In literary expressions, the Russian Revolution was hailed high by many prominent poets such as Rabindranath Tagore and Iqbal. Bal Gangadhar Tilak defended Lenin in his journal Kesari (29 January 1918) and denounced British propaganda. Subramania Bharati composed an ode entitled New Russia as a mark of eulogizing the revolution. Bombay Chronicle and Modern Review followed the same trend. Several Hindi and English booklets and biographical accounts were published in praise of Lenin and the Russian Revolution and communist literatures and circulated. The first communist weekly in India, entitled, Socialists, began printed from Bombay in 1922. Political statements and activities of the Russian communists were carefully followed in literary expressions.
In organization and activity, the Russian Revolution made a militant and popular impact on the pre-existing anti-colonial struggle. It acted as a morale booster to the revolutionaries amongst the Indian emigres and within British India. First, among the emigres there were individuals who were already influenced by socialist ideas prevalent in Europe and labour movement. The Russian Revolution added to their courage, hope and possibilities of building up force. To cite few examples, Naren Bhattacharji who came into contact with the Bolshevik cadre, joined with others and founded a Communist Party in Mexico in 1919. He attended the Second Congress of the Communist International held in Russia in 1920. On the other hand, M.N. Roy, Abani Mukherji and some muhajirs founded Communist Party of India in Tashkent in 1920. Many Indians communist cadres also joined the Communist University in Russia for training in ideology and organisation. In 1922, a Berlin group of communists headed by Virendranath Chattopadhyay, Bhupendranath Dutt and Barkatullah formed Indian Independence Party in Berlin. An important section of Ghadarites abroad and in India were attracted to communist movement and became martyrs.
Organizationally, in British India, a qualitative change became evident in trade union activism. Many nationalist leaders realized the importance of politically mobilizing the working people in the organized and semi-organized sectors. They strengthened trade unionism, worker’s strike and incorporated socialist ideas, if not communism by the communist section. It is in this sector that the communists, liberal socialists and other nationalists had developed a broader understanding of organizing certain common ‘national’ front. The objective was to interlink worker’s movement with anti-colonial struggle. They cannot fully rely on uncoordinated and sectarian approach by different working peoples. To strengthen the mass base of resistance, as a result, the All India Trade Union Congress (AITUC) was formed in 1920. This union became a contested platform where the congress led by the ‘national’ bourgeoisie and the communist would try to exert their maximum influence along ideological line. Despite the inner struggle along ideological line, the common platform seemed to have served the respective interest. Since about 1923 the communists became active in the labour movements in Bombay, Kanpur and Calcutta. The Labour Kishan Party (of labour and peasant) was formed in 1923.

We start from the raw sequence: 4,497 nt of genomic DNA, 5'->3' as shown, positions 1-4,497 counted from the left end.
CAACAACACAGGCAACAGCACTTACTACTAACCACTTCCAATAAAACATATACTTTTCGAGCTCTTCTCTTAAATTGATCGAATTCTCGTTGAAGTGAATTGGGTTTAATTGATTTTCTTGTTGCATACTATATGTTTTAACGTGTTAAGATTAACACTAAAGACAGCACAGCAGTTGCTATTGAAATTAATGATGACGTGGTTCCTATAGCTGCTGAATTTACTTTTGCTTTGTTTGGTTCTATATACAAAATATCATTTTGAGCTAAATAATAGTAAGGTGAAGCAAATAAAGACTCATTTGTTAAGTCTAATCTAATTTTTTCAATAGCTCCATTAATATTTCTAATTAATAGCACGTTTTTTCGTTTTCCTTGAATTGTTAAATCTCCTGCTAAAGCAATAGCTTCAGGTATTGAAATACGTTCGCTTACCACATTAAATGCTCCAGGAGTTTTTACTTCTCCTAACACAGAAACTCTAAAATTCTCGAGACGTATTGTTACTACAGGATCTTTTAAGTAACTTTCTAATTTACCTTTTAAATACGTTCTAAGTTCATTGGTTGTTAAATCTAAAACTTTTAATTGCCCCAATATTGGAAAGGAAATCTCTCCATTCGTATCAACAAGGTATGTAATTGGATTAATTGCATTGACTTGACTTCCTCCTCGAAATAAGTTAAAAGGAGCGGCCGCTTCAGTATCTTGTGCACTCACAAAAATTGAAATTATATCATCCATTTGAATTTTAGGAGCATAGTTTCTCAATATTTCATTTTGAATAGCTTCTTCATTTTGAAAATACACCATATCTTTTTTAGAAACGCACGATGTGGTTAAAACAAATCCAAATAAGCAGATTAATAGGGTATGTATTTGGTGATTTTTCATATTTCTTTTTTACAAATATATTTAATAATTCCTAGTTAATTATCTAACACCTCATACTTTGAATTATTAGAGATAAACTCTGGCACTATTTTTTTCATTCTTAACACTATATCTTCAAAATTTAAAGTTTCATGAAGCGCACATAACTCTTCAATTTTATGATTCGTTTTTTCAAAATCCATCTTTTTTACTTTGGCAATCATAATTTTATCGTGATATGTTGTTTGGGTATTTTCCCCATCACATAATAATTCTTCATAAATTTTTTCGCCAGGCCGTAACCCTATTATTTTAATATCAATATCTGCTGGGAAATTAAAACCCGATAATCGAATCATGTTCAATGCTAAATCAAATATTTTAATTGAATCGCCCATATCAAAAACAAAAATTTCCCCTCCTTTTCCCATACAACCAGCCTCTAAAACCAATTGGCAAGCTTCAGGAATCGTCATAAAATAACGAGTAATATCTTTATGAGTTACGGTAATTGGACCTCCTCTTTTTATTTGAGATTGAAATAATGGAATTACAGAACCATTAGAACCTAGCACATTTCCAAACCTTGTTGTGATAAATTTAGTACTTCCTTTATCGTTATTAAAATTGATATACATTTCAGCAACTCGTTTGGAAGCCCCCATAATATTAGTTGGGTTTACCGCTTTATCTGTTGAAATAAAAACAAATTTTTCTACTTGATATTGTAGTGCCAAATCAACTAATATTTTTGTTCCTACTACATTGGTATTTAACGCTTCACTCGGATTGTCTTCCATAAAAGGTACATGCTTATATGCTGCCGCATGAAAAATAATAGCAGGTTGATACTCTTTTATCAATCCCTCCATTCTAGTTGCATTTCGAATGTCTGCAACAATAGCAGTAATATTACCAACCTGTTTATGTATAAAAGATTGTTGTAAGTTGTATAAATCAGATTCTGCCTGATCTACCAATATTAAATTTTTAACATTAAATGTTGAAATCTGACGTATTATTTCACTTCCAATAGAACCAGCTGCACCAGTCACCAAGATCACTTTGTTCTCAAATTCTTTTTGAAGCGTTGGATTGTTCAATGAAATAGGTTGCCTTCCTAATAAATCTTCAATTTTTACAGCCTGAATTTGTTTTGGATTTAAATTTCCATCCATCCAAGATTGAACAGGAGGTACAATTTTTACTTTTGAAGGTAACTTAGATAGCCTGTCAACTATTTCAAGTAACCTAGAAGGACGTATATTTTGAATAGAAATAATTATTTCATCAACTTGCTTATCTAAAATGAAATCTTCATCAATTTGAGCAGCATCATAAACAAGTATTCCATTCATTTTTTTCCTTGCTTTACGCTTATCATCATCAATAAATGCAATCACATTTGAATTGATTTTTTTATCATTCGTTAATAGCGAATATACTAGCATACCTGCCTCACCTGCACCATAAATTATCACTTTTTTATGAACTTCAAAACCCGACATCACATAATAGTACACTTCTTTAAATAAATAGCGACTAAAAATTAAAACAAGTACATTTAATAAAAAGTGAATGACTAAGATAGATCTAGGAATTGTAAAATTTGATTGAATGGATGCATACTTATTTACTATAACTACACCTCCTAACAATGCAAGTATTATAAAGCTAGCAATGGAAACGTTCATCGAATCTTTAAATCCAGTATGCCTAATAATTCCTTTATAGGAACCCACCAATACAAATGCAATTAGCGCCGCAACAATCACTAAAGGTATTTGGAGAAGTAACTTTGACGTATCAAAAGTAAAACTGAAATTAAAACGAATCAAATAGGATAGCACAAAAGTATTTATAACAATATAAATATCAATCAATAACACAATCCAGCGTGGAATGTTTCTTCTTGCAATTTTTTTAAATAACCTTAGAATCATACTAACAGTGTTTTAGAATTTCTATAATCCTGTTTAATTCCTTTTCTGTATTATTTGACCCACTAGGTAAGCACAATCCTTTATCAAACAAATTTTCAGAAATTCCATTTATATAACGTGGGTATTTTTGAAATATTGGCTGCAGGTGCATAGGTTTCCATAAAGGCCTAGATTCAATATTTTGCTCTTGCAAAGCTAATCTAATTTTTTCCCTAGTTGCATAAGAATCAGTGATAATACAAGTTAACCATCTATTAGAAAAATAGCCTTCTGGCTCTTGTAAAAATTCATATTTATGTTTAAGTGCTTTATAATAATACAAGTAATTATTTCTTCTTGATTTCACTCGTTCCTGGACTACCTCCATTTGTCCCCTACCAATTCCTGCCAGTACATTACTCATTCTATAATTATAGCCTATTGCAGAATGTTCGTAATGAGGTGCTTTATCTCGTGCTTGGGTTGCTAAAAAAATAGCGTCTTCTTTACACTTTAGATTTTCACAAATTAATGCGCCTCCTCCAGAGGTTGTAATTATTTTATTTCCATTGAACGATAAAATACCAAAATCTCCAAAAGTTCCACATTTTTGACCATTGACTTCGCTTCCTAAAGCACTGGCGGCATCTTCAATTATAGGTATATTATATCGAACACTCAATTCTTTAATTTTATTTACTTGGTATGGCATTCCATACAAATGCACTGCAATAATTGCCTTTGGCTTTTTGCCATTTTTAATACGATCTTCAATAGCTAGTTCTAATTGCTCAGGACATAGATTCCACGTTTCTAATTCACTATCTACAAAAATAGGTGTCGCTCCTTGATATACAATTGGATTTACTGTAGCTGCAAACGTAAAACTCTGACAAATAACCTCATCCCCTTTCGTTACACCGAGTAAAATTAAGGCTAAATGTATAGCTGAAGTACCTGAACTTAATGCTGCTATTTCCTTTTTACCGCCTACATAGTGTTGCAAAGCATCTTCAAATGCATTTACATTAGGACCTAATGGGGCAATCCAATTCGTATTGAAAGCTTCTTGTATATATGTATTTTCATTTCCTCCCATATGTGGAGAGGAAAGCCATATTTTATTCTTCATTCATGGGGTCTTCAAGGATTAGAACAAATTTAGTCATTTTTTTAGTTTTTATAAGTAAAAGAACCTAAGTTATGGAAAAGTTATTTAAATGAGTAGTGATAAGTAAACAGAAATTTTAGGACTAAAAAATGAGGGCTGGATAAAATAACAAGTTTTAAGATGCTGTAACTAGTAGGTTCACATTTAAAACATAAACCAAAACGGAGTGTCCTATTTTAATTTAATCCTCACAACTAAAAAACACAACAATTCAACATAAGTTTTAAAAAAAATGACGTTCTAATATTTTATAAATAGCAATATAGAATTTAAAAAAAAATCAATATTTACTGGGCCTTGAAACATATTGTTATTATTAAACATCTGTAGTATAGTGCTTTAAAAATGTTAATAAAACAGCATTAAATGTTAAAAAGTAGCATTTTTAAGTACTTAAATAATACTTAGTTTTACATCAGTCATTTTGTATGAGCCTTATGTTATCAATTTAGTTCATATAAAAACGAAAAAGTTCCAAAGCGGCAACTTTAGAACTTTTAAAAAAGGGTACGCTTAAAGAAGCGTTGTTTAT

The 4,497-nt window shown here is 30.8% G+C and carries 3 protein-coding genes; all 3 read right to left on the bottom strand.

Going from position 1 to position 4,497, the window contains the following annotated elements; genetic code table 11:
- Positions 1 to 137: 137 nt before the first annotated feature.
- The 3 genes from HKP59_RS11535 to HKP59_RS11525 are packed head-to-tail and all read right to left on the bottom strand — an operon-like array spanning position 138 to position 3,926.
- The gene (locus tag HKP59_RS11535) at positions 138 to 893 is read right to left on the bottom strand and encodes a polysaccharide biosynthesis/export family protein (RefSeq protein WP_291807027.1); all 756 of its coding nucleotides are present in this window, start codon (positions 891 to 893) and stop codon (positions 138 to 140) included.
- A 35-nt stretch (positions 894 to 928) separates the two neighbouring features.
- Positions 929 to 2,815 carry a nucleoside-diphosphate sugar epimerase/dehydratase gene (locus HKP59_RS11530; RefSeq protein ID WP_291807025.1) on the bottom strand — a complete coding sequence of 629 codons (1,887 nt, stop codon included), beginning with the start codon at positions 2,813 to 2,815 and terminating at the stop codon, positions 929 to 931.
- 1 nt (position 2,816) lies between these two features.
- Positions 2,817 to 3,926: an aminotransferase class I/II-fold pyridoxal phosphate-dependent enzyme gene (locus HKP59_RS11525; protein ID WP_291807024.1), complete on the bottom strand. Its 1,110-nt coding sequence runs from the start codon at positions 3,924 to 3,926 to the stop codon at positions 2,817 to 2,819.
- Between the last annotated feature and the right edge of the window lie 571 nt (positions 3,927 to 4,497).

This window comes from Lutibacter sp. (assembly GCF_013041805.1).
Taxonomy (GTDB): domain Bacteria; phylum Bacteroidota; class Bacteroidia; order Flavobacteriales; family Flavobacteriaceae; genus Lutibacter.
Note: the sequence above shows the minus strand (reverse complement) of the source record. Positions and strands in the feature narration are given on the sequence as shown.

Despite repressions by the authority for their ideology, the communists were able to organize into better shape along the framework of certain broader organization structure. By the end of 1922, several communist groups were able to establish secret links in Bombay, Calcutta, Madras and Lahore. An open Indian Communist Conference, held in Kanpur in December 1925, formally founded the Communist Party of India. Article One of the Constitution of the Communist Party of India, clearly mentions the objectives of the party. The Article, which fall on the line of the Bolshevik party, reads, “The establishment of a workers’ and peasants’ republic based on the socialisation of the means of production and distribution, by the liberation of India from British imperialist domination.” This substantiates the direct influence of the October Revolution.